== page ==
Locally adapted Brazilian ewes with different coat colors maintain homeothermy during the year in an equatorial semiarid environment

dc.contributor.authorLeite, Jacinara Hody Gurgel Morais
dc.contributor.authorDa Silva, Roberto Gomes [UNESP]
dc.contributor.authorda Silva, Wallace Sostene Tavares
dc.contributor.authorda Silva, Wilma Emanuela
dc.contributor.authorPaiva, Renato Diógenes Macedo
dc.contributor.authorSousa, José Ernandes Rufino
dc.contributor.authorAsensio, Luis Alberto Bermejo
dc.contributor.authorFaçanha, Débora Andrea Evangelista
dc.contributor.institutionUFERSA
dc.contributor.institutionUniversidade Estadual Paulista (Unesp)
dc.contributor.institutionUniversidad de La Laguna
dc.date.accessioned2018-12-11T16:54:24Z
dc.date.available2018-12-11T16:54:24Z
dc.date.issued2018-09-01
dc.description.abstractThe present paper aimed to show the thermoregulatory responses of locally adapted Morada Nova sheep with different coat colors that were exposed to direct solar radiation in an equatorial semiarid region. Animals were classified into four groups according to the coat color as follows: (1) dark red, (2) intermediate red, (3) light red, and (4) white coats. Forty Morada Nova ewes were observed in for 7 consecutive months. The experimental variables measured were rectal temperature (RT), skin surface temperature (ST), respiratory rate (RR), skin surface evaporation (CE), respiratory evaporation (RE), and heat exchange by convection (HC) and radiation (R). Data were collected from 1100 to 1400 h after the animals were exposed to 30 min direct sunlight. The results showed that all groups maintained homeothermy. The RR was higher in the animals of groups 1 to 3, which also showed higher values for ST when compared to the white-coated animals. Sensible heat exchange mechanisms were not important for heat loss, and R was a significant source of heat gain from the environment for the animals. Groups 1, 2, and 3 used RR more intensely than group 4 (P value = 0.001); however, CE was higher for the white-coated animals. It was concluded that Morada Nova sheep are well adapted to the semiarid environment, regardless of coat color.en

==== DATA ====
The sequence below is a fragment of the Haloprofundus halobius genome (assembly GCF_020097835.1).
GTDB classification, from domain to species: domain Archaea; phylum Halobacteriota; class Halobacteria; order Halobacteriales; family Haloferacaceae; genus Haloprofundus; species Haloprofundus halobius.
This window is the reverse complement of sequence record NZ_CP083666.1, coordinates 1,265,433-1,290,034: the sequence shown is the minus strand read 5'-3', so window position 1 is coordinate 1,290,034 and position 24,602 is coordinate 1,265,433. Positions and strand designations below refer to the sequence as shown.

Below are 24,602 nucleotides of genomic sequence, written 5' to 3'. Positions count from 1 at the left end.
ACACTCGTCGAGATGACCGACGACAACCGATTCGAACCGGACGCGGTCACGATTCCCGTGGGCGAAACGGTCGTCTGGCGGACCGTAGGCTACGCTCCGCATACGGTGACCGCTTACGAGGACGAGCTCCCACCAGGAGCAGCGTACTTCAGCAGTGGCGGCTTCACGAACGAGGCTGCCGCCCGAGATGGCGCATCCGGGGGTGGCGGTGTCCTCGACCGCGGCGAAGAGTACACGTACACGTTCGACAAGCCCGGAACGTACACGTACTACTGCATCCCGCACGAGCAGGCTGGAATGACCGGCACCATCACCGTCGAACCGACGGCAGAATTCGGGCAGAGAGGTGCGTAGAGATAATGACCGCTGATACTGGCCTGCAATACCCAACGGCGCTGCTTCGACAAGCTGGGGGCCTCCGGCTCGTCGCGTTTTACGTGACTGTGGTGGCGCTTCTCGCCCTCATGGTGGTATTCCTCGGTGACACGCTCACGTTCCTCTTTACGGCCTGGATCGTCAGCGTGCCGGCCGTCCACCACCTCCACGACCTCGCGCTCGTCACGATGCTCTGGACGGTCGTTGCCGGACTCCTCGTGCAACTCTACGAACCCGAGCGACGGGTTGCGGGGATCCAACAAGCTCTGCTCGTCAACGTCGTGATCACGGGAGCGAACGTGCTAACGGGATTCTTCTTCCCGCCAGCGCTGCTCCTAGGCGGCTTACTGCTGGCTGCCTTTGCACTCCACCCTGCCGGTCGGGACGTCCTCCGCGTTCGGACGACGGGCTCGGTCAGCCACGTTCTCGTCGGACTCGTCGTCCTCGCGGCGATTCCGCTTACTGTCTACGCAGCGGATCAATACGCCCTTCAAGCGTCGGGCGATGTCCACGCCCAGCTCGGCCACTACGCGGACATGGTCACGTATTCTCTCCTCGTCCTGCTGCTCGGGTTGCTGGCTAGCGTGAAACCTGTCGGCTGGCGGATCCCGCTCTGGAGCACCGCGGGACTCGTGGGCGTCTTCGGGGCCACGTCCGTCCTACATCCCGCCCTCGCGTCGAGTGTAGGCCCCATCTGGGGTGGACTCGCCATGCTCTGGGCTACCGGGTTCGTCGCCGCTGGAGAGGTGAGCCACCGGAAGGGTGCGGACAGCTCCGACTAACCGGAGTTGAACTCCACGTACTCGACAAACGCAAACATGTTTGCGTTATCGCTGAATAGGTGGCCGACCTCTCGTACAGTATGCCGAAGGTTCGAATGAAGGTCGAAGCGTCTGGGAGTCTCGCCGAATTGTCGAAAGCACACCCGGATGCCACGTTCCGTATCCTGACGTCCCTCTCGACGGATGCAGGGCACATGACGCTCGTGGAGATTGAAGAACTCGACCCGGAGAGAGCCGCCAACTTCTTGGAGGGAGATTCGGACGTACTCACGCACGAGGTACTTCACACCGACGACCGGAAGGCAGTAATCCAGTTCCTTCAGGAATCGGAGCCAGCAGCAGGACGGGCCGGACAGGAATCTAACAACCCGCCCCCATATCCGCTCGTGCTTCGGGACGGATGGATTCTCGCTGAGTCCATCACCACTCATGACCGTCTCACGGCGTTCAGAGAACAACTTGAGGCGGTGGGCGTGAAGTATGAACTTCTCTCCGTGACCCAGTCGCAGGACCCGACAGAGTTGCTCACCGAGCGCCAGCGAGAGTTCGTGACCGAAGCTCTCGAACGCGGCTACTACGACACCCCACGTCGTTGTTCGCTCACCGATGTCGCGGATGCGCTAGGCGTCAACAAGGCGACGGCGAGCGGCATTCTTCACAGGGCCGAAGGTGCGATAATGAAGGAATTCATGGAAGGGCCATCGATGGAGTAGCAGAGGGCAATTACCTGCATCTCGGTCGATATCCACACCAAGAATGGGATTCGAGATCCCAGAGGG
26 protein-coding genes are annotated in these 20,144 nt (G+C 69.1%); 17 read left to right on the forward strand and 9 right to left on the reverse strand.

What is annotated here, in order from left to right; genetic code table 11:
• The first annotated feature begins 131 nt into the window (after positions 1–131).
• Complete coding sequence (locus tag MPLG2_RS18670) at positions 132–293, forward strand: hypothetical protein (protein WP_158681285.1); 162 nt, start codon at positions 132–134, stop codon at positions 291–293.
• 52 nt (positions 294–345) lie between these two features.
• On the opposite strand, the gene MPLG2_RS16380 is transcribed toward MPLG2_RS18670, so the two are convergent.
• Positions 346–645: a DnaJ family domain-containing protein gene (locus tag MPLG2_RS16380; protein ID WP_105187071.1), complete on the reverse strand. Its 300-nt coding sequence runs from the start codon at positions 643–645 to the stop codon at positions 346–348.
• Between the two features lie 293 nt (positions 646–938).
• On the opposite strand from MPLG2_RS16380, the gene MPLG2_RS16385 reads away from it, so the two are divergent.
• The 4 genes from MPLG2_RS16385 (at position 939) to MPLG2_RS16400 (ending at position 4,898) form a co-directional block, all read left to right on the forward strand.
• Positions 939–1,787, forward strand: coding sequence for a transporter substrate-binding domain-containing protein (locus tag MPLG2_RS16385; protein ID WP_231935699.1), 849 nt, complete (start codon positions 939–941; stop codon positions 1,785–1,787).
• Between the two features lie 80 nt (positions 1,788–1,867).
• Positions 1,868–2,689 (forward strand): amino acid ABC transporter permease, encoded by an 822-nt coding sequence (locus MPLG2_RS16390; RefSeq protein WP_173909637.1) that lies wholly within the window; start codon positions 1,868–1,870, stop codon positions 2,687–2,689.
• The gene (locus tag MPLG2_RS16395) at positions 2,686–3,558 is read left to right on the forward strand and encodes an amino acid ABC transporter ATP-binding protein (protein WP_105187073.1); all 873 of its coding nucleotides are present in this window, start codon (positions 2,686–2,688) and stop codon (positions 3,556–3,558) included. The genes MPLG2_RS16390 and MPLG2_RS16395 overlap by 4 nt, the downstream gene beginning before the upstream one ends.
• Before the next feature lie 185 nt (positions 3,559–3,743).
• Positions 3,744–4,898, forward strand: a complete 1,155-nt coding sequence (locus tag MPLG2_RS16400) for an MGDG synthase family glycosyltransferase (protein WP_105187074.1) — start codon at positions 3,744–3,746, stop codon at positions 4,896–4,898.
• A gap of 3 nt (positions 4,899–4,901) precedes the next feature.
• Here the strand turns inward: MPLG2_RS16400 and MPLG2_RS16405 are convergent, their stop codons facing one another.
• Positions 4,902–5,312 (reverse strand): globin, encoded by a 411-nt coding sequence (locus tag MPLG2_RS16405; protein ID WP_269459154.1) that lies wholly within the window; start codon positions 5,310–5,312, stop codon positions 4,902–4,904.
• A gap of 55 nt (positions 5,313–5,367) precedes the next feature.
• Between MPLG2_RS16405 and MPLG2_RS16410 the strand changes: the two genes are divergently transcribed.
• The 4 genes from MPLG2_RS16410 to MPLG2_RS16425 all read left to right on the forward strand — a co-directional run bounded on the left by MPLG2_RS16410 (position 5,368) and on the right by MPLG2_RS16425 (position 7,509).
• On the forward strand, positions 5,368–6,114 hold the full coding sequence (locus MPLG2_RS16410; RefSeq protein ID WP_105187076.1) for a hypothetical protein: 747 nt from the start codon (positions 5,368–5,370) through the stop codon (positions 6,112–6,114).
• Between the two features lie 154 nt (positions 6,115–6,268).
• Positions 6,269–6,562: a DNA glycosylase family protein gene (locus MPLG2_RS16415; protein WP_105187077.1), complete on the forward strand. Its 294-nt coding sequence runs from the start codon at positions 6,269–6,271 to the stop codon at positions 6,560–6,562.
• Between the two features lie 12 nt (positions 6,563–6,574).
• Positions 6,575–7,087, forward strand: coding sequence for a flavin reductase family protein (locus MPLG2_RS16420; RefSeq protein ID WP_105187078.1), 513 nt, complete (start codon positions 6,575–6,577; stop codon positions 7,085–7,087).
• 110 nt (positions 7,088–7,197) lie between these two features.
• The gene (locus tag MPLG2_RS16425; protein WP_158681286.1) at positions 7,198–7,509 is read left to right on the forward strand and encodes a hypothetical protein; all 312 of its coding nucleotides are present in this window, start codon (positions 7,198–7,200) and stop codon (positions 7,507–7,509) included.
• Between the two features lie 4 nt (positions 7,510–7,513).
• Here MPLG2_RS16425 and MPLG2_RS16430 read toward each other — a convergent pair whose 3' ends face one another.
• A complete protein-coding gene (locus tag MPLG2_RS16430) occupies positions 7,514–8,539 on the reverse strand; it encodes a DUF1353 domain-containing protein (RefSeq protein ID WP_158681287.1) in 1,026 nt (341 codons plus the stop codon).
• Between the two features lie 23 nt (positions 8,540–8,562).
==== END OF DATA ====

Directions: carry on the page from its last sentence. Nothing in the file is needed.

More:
dc.description.affiliationUniversidade Federal Rural do Semi-Arido UFERSA
dc.description.affiliationUniversidade Estadual Paulista UNESP, Jaboticabal campus
dc.description.affiliationUniversidad de La Laguna, San Cristobal de La Laguna
dc.description.affiliationUnespUniversidade Estadual Paulista UNESP, Jaboticabal campus
dc.format.extent1635-1644
dc.identifierhttp://dx.doi.org/10.1007/s00484-018-1563-x
dc.identifier.citationInternational Journal of Biometeorology, v. 62, n. 9, p. 1635-1644, 2018.
dc.identifier.doi10.1007/s00484-018-1563-x
dc.identifier.file2-s2.0-85049789353.pdf
dc.identifier.issn0020-7128
dc.identifier.scopus2-s2.0-85049789353
dc.identifier.urihttp://hdl.handle.net/11449/171206
dc.language.isoeng
dc.relation.ispartofInternational Journal of Biometeorology
dc.relation.ispartofsjr0,897
dc.rights.accessRightsAcesso aberto
dc.sourceScopus
dc.subjectAdaptation
dc.subjectCutaneous evaporation
dc.subjectEquatorial semiarid
dc.subjectHomeothermy
dc.subjectNaturalized breed
dc.subjectThermoregulatory mechanisms
dc.titleLocally adapted Brazilian ewes with different coat colors maintain homeothermy during the year in an equatorial semiarid environmenten
dc.typeArtigo

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